I've blogged previously about EPA consent decrees designed to reduce the discharge of untreated sewage into surface waters with Cleveland, Akron, Pittsburgh, Atlanta, and Chicago. These have imposed legally binding investments of between half a billion to multi-billions of dollars on these cities, for many of which this represents a huge financial burden.
The EPA has just annouced an agreement with the City of South Bend, Indiana which requires the City to make an estimated $509.5 million worth of improvements to its combined sewer system to significantly reduce overflows of raw sewage to the St. Joseph River, which among other things is used for kayaking compeititions (which I hope never occur after it rains).
South Bend's combined sewer system collects storm water, sanitary sewage, and other pollutants which it conveys to South Bend's wastewater treatment plant (WWTP). During wet weather events, and during some dry weather time periods, a portion of the sewage that flows through the combined sewers is not conveyed all the way to the WWTP; instead the raw sewage is discharged into the St. Joseph River. Currently, on average South Bend discharges over 2 billion gallons of untreated sewage resulting from 80 combined sewer overflow (CSO) events annually. With the improvements required by the consent decree, South Bend will reduce the number of raw sewage discharge events by 95 percent to only four during a typical year of rainfall. The reduced discharges will result in preventing over 700,000 pounds of pollutants from entering the St. Joseph River each year.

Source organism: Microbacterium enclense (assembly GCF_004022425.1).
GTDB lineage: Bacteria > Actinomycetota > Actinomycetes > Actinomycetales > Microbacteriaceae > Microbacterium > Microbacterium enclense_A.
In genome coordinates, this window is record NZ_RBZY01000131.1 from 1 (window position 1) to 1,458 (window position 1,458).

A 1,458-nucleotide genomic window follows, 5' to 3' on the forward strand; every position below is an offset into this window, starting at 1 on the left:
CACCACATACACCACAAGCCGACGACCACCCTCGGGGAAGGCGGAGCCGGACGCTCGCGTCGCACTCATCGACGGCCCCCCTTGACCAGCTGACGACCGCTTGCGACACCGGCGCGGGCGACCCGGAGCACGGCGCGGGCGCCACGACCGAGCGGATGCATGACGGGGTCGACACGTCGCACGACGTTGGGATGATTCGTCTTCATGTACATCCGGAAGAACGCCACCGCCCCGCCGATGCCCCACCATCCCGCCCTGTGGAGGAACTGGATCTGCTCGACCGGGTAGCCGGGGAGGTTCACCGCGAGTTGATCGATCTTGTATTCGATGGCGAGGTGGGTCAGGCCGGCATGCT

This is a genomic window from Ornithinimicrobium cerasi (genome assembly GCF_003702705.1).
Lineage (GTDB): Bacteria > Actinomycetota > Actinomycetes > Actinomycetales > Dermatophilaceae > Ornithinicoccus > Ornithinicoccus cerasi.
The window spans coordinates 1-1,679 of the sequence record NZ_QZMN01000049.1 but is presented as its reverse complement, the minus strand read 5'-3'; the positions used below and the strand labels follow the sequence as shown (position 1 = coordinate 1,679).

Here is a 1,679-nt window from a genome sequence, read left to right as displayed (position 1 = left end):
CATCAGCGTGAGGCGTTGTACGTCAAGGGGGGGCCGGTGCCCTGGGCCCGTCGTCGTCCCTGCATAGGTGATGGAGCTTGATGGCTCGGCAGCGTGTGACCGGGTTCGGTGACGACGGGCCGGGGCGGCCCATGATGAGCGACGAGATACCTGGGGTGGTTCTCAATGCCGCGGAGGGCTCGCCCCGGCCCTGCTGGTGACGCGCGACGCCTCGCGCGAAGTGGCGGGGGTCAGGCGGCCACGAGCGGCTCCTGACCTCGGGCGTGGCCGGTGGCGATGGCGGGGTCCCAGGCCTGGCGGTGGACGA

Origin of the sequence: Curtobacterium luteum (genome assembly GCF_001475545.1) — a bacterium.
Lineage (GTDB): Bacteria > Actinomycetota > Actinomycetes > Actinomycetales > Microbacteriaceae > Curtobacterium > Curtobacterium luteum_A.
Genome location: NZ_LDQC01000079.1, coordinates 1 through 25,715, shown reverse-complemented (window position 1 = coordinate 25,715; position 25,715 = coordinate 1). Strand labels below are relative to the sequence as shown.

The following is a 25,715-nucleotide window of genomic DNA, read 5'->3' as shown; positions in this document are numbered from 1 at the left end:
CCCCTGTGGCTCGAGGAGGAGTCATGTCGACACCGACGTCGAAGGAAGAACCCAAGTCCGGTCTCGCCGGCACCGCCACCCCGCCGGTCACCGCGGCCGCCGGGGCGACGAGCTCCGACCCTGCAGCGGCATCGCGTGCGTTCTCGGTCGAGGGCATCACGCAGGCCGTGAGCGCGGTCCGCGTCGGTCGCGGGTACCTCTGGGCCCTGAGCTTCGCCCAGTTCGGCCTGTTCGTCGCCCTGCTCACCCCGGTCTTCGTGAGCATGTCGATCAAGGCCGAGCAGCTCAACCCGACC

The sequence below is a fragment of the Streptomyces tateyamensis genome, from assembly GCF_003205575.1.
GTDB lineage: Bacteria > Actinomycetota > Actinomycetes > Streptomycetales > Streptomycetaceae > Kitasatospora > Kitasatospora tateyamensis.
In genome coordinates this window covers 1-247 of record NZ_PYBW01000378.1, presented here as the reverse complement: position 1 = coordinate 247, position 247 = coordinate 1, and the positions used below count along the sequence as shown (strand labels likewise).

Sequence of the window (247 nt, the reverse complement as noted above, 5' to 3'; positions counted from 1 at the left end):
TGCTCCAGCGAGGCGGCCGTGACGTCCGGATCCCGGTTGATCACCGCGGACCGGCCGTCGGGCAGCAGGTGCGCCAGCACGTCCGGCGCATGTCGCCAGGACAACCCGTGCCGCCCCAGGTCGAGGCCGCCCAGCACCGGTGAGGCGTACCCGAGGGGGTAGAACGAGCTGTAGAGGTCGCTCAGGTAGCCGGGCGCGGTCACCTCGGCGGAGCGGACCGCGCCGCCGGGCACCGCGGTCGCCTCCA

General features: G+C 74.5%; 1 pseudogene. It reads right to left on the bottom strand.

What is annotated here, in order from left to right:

These settlements impose siginficant financial obligations on cities which in many cases have very limited funds. Recently the EPA has announced a new integrated planning process which is designed to help local governments deal with difficult financial conditions and to identify ways to achieve clean water by controlling and managing releases of wastewater and stormwater runoff more efficiently and cost effectively. According to the EPA an integrated approach allows communities to prioritize their investments to address the most serious water issues first and provides flexibility to use innovative, cost-effective storm- and wastewater management solutions including green infrastructure.